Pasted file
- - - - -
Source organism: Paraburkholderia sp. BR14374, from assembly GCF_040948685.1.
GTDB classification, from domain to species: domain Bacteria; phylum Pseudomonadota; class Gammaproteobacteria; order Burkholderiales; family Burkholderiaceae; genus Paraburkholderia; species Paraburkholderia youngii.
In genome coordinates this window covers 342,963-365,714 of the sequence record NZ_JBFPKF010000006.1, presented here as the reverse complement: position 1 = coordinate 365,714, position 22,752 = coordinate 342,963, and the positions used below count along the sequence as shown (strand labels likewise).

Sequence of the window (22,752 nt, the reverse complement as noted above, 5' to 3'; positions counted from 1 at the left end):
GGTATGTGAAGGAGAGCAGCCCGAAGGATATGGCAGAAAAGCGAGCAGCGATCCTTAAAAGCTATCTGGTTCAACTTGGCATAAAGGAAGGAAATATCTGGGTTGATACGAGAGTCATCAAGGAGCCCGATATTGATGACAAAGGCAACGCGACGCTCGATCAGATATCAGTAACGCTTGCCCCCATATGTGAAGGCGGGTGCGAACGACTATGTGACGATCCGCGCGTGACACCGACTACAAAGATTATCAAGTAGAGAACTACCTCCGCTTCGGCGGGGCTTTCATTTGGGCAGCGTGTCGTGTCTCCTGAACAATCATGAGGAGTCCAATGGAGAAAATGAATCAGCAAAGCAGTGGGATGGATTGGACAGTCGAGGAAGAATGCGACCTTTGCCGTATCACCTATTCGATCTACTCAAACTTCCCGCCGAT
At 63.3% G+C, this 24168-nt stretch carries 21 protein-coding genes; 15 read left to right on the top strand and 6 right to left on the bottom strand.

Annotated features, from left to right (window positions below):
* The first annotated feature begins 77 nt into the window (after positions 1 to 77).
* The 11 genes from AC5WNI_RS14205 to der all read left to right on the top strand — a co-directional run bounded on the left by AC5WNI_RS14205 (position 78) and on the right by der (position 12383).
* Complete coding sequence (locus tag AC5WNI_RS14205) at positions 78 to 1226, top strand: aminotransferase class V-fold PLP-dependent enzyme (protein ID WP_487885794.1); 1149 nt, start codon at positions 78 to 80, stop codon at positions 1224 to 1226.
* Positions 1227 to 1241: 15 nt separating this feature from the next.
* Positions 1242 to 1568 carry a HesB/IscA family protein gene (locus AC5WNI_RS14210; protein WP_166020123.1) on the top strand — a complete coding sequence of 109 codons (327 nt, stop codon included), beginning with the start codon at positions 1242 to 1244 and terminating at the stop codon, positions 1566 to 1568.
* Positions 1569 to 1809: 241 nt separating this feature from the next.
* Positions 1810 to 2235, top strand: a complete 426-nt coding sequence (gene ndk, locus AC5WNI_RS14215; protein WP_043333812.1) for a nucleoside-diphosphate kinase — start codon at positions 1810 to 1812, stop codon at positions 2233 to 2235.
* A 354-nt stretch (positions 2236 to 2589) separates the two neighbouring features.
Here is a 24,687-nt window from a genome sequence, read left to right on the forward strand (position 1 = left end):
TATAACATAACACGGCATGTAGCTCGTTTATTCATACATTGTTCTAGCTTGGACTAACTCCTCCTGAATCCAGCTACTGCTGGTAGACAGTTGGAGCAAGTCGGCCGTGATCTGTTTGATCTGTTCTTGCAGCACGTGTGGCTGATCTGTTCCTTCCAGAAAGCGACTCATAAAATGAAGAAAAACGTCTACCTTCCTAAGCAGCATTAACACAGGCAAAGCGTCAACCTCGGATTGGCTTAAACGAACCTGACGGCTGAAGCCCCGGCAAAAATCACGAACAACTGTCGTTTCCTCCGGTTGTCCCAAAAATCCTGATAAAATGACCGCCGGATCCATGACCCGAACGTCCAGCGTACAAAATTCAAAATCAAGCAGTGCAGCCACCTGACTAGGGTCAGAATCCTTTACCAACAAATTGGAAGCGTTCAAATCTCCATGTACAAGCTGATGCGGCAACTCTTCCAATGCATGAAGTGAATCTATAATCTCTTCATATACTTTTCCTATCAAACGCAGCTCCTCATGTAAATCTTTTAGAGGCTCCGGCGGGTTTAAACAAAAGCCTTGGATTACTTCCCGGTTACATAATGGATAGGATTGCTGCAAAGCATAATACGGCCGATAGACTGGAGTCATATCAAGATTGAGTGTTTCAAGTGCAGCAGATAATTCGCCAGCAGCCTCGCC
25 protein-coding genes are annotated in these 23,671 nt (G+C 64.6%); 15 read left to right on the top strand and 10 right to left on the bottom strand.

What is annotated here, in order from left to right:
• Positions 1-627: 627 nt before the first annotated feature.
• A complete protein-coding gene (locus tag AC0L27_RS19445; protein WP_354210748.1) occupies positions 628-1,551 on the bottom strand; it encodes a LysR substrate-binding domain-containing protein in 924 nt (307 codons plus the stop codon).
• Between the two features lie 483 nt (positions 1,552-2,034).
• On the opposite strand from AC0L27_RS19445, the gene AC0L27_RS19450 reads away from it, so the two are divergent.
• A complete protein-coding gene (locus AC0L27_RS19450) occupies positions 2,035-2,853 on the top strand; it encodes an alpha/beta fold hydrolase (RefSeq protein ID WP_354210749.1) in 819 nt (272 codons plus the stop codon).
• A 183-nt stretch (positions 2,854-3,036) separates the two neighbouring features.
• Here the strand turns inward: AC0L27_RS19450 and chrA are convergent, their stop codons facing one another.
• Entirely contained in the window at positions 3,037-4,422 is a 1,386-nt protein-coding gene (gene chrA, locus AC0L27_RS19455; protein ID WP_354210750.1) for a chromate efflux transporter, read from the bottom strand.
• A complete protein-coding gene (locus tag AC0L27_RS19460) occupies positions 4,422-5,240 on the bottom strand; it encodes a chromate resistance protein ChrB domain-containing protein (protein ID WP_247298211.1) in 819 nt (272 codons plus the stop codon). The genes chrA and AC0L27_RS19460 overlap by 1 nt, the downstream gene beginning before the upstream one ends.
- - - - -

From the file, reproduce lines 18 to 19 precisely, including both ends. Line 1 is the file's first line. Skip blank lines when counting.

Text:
25 protein-coding genes are annotated in these 23,671 nt (G+C 64.6%); 15 read left to right on the top strand and 10 right to left on the bottom strand.

What is annotated here, in order from left to right: